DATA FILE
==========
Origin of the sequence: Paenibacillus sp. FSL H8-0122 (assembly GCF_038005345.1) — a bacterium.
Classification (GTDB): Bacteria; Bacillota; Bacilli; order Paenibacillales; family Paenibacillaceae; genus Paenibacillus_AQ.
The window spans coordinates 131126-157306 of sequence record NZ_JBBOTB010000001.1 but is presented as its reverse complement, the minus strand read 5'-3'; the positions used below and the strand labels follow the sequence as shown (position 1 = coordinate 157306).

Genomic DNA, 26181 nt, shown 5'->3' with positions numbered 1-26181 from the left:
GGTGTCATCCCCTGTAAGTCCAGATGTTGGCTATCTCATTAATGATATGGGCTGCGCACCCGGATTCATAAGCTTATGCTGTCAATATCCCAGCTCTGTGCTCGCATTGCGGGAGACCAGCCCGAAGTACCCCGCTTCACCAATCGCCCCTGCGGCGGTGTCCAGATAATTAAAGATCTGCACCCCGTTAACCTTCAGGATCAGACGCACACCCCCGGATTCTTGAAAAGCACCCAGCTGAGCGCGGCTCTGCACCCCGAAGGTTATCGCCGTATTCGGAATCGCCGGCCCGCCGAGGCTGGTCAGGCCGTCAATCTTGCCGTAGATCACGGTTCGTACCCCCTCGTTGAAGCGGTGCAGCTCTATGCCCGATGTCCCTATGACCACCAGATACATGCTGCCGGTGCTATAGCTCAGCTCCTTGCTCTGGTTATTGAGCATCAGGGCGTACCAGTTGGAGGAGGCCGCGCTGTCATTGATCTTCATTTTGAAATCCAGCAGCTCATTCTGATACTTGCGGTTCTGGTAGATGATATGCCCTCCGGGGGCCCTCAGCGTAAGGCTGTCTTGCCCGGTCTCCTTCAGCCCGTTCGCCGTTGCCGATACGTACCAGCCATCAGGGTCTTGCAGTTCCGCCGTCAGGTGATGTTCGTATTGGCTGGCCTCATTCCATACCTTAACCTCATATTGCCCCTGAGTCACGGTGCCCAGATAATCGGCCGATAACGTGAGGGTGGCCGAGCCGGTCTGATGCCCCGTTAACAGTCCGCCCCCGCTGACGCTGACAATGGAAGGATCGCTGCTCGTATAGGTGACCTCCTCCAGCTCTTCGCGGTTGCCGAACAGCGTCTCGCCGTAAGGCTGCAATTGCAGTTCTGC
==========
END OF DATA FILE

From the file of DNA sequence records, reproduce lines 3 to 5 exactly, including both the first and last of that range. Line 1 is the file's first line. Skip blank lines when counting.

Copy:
The window spans coordinates 131126-157306 of sequence record NZ_JBBOTB010000001.1 but is presented as its reverse complement, the minus strand read 5'-3'; the positions used below and the strand labels follow the sequence as shown (position 1 = coordinate 157306).

Genomic DNA, 26181 nt, shown 5'->3' with positions numbered 1-26181 from the left:
GGTGTCATCCCCTGTAAGTCCAGATGTTGGCTATCTCATTAATGATATGGGCTGCGCACCCGGATTCATAAGCTTATGCTGTCAATATCCCAGCTCTGTGCTCGCATTGCGGGAGACCAGCCCGAAGTACCCCGCTTCACCAATCGCCCCTGCGGCGGTGTCCAGATAATTAAAGATCTGCACCCCGTTAACCTTCAGGATCAGACGCACACCCCCGGATTCTTGAAAAGCACCCAGCTGAGCGCGGCTCTGCACCCCGAAGGTTATCGCCGTATTCGGAATCGCCGGCCCGCCGAGGCTGGTCAGGCCGTCAATCTTGCCGTAGATCACGGTTCGTACCCCCTCGTTGAAGCGGTGCAGCTCTATGCCCGATGTCCCTATGACCACCAGATACATGCTGCCGGTGCTATAGCTCAGCTCCTTGCTCTGGTTATTGAGCATCAGGGCGTACCAGTTGGAGGAGGCCGCGCTGTCATTGATCTTCATTTTGAAATCCAGCAGCTCATTCTGATACTTGCGGTTCTGGTAGATGATATGCCCTCCGGGGGCCCTCAGCGTAAGGCTGTCTTGCCCGGTCTCCTTCAGCCCGTTCGCCGTTGCCGATACGTACCAGCCATCAGGGTCTTGCAGTTCCGCCGTCAGGTGATGTTCGTATTGGCTGGCCTCATTCCATACCTTAACCTCATATTGCCCCTGAGTCACGGTGCCCAGATAATCGGCCGATAACGTGAGGGTGGCCGAGCCGGTCTGATGCCCCGTTAACAGTCCGCCCCCGCTGACGCTGACAATGGAAGGATCGCTGCTCGTATAGGTGACCTCCTCCAGCTCTTCGCGGTTGCCGAACAGCGTCTCGCCGTAAGGCTGCAATTGCAGTTCTGC